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Kentucky gov. apologizes for comments linking teacher protests to child abuse

18 April 2018

"I'm offended by the idea that people so cavalierly and so flippantly disregarded what's truly best for children".

Bevin, whose veto of a two-year spending bill with a almost half-billion-dollar tax increase was overridden by fellow Republicans in the legislature, has recently sparred with teachers groups amid educator protests across the country fueled by claims of low pay and underfunded school systems. Kentucky is one of several states, including West Virginia, Oklahoma and Arizona, to be roiled by teacher protests in recent weeks.

Thousands of teachers left their schools last week to push for the state House of Representatives to overturn Bevin's vetoes on a $480 million tax increase and two-year spending plan.

The protests in Kentucky follow teachers' demonstrations across several states, demanding higher pay and more funding for education.

He added that children who were out of school "were harmed - some physically, some sexually - some were introduced to drugs for the first time because they were vulnerable and left alone".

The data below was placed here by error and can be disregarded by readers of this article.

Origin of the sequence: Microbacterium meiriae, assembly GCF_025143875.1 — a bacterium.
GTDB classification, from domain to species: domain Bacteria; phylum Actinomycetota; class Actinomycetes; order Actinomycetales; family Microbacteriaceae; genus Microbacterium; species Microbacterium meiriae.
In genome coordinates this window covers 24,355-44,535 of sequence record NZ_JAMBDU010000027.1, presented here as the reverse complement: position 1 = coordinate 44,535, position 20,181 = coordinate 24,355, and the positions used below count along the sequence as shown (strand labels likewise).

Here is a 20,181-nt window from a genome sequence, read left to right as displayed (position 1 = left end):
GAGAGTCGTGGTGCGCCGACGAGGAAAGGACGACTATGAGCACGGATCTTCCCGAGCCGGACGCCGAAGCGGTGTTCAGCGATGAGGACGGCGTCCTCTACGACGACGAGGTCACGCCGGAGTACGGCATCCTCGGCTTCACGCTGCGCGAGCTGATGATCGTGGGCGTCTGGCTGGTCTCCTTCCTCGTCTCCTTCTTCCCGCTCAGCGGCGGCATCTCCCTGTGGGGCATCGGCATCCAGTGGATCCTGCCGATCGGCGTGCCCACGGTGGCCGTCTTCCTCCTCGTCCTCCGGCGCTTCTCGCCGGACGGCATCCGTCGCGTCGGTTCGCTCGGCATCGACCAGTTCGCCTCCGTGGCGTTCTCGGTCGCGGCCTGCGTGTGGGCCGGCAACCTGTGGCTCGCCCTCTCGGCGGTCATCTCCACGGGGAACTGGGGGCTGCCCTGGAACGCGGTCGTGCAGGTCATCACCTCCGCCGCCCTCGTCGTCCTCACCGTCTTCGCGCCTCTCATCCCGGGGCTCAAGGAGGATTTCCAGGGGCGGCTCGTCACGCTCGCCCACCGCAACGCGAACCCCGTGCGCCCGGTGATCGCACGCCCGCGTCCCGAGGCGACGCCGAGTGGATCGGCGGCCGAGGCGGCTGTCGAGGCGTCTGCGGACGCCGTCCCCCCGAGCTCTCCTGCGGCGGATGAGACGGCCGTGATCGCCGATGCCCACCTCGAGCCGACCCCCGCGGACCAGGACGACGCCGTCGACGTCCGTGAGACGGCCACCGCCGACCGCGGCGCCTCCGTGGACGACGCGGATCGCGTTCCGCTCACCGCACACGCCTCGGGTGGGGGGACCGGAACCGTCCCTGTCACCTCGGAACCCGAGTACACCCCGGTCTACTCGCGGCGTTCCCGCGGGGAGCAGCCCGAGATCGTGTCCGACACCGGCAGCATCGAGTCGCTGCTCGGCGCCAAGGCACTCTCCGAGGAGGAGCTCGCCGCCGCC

Bevin has not said if he will seek a second term.

His office could not be reached for comment. Bevin acknowledged his comments may have been hurtful, but teachers said the apology it wasn't honest. I don't agree with these comments and I find them repulsive.

And after watching the video Sunday, she said, 'Seriously?

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On Saturday, one day after the teachers' one-day strike, the Republican-led Kentucky House swiftly approved two resolutions condemning Bevin's comments in a sharp bipartisan rebuke. Senate President Robert Stivers, R-Manchaster, and House Democrat Leader Rocky Adkins both said he needed to apologize. But he scoffed at the notion of Republican rule being in jeopardy.

'I think he's gotten so much heat that he had to say something, ' Cooper said. Six months ago, he said people would speak kindly to him in public.

"They're phonies", he said. The included Republican Rep. Adam Koenig from the northern Kentucky suburbs of Cincinnati, where Bevin has some of his strongest support. Bevin's pension-reform bill, which he signed on Tuesday, requires new teachers to enter a cash-balance plan, and not a traditional pension.

'It's my responsibility to represent you, not only when I'm speaking to you, but when I'm speaking on your behalf in ways that are clear, that are understood, that don't hurt people and don't confuse people, ' he said.

Robin Cooper, an occupational therapist in Fayette County, claims that Bevin's apology was little more than an act of self-defense.

"I grew up surrounded by an appreciation that this is not an easy task", he said of teaching.

"There is no rational comment I could make to that."

Kentucky gov. apologizes for comments linking teacher protests to child abuse